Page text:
Sherwood Nash is a swindler who bootlegs Paris fashions for sale at cut-rate prices. His assistant Lynn poses as An American interested in a dress and Snap conceals a camera in his cane. ... See full summary »
Mimi Miceli Jr. is, the son of a Mafia don who was exiled back to Sicily. He wants to get back into the family business and transplant it from New York to Hollywood. After the kidnapping ... See full summary »
Biff Jones is a driver/salesman for the Good Humor ice-cream company. He hopes to marry his girl Margie, who works as a secretary for Stuart Nagel, an insurance investigator. Margie won't ... See full summary »
Oswald the Rabbit puts on a concert for a group of barn animals - but when they discover that he's miming to a record of his idol, Paul Whiteman - they boo and shun him. Oswald wanders off ... See full summary »
This revue presents its numbers around the orchestra leader Paul Whiteman, besides that it shows in it's final number that the European popular music are the roots of American popular music, called Jazz.Written by
Stephan Eichenberg <firstname.lastname@example.org>
Bix Beiderbecke was meant to appear in the film and journeyed to California with the rest of Paul Whiteman and Orchestra in June 1929, during their first trip to Los Angeles. By the time the band returned to Hollywood to start shooting, however, Beiderbecke had become ill and was unable to travel. See more »
In the single musical sequence that they share, Jeanie Lang, Grace Hayes and William Kent sing "I LIKE to do things for you". But the title-card that introduces the sequence incorrectly gives the song-title as "I'D LIKE to do things for you". See more »
No record of American music could be complete without George Gershwin's Rhapsody in Blue, which was written for the Whiteman Orchestra and first played at the Aeolian Hall, in 1924. The most primitive and most modern musical elements are combined in this rhapsody.
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The 1933 re-release added a few brief, newly-filmed comedy sketches along with slightly revised opening credits, but removed nearly 35 minutes of footage in return. These added scenes are bonus material on the 2018 Criterion release. Prior to 2016, most prints ran about 93 minutes. See more »
1930's King of Jazz is the strangest and most surreal of the early sound cycle of movie studio revues. Very few films shot completely in two-strip Technicolor survive - this is one of them. Warner Bros. probably made the most all-Technicolor films in the early sound era, but since most of them were Vitaphone the films have long since been lost in most cases.
The 1929 and 1930 early sound revues were made by the studios primarily to showcase their talent in an all-talking setting. MGM's "Hollywood Revue of 1929" started the cycle, and did a pretty good job. However, other studios lost sight of the goal and the revues that followed were often clumsily put together and didn't even showcase talent that belonged to the studio.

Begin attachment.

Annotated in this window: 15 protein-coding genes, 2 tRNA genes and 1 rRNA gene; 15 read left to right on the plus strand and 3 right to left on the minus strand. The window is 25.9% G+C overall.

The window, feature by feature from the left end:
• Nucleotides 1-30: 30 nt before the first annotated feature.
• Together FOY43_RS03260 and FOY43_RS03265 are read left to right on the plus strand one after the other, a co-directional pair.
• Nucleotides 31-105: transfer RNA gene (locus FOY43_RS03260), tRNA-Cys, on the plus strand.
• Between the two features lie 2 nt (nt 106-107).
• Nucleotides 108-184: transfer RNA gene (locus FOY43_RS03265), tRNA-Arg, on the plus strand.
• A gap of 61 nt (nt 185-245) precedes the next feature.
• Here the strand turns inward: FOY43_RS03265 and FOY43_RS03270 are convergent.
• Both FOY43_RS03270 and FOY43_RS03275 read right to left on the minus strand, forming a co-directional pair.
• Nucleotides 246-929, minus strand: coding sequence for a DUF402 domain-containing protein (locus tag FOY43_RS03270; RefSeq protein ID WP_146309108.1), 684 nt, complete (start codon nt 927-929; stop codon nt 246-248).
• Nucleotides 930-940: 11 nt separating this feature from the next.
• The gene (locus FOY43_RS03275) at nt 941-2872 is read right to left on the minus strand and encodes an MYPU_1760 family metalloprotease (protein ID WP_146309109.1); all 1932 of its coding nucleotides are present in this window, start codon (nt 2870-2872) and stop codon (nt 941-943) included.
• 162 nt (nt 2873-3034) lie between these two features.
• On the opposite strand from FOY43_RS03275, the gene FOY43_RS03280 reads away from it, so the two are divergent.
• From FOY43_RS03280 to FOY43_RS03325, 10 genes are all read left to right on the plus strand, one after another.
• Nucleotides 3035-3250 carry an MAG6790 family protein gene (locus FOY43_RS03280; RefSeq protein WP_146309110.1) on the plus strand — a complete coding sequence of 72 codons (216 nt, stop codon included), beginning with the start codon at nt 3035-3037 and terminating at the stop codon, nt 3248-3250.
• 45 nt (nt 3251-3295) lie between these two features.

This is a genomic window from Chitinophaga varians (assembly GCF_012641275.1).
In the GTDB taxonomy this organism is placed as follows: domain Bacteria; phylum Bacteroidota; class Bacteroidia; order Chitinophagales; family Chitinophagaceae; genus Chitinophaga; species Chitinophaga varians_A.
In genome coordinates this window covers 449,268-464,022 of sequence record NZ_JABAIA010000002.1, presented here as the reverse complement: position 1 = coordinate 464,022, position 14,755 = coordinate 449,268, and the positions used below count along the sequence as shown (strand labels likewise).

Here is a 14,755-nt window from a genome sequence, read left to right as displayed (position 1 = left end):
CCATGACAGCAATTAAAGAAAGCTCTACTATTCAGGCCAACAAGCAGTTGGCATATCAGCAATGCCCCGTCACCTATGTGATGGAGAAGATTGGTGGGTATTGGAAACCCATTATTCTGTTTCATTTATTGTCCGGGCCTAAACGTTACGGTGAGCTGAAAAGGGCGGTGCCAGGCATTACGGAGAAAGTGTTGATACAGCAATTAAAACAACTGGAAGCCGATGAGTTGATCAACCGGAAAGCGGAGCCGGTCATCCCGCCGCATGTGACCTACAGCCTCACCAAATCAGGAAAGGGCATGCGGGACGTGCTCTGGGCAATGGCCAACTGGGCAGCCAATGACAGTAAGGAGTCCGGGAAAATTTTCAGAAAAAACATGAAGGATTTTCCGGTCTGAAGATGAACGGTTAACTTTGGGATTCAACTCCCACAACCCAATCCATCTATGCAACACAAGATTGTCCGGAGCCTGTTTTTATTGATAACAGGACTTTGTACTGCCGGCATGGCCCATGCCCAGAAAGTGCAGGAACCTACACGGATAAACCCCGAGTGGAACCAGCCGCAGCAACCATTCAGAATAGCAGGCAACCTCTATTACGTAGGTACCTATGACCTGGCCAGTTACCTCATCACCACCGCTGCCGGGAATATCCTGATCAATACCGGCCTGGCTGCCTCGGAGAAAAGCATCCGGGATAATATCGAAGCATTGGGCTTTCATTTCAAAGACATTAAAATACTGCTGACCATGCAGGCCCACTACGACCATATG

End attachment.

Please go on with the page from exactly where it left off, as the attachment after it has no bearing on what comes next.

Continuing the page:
"The King of Jazz" is a surprise not only because it holds up so well with time, but because it is such a non-typical product for Universal Studios of that era. Universal of the 20's and 30's mainly made westerns for rural moviegoers with an occasional prestige picture and they were beginning to dabble in the horror genre for which the studio is most remembered. However, at this time they were also known for their thrift, which went out the window when they made this film. The film starts out with a cartoon showing how Paul Whiteman - who called himself The King of Jazz - discovered Jazz. What follows are a sequence of musical and comedy routines. This film doesn't make the mistake of trying to sew the numbers together with some maudlin backstage melodrama. It simply presents the numbers in sequence. Most of the talent here is not under long-term contract to Universal. Laura LaPlante is one of the rare exceptions to that rule. The musical numbers are a delight and it is great to see Bing Crosby at the very beginning of his career. The Brox Sisters light up this film just as they did MGM's revue with "Singin in the Rain". The whole thing is so lively and done with with such innovation and energy considering the static camera of the early talkie era that I can't believe Universal has never thought to put this on DVD. They made this one great musical and didn't really make another one until 1936's "Showboat".
My favorite number is "Song of the Dawn" featuring handsome John Boles with his piercing eyes in close up during most of the number belting out a song with that wonderful tenor voice of his. The most memorable number though has got to be "Happy Feet" with dancing shoes and the Sisters G as singing heads in a shoebox. This number also has the aptly named Al "Rubber Legs" Norman showing us the moon dance 28 years before Michael Jackson was even born.
Highly recommended for the fun of it all.
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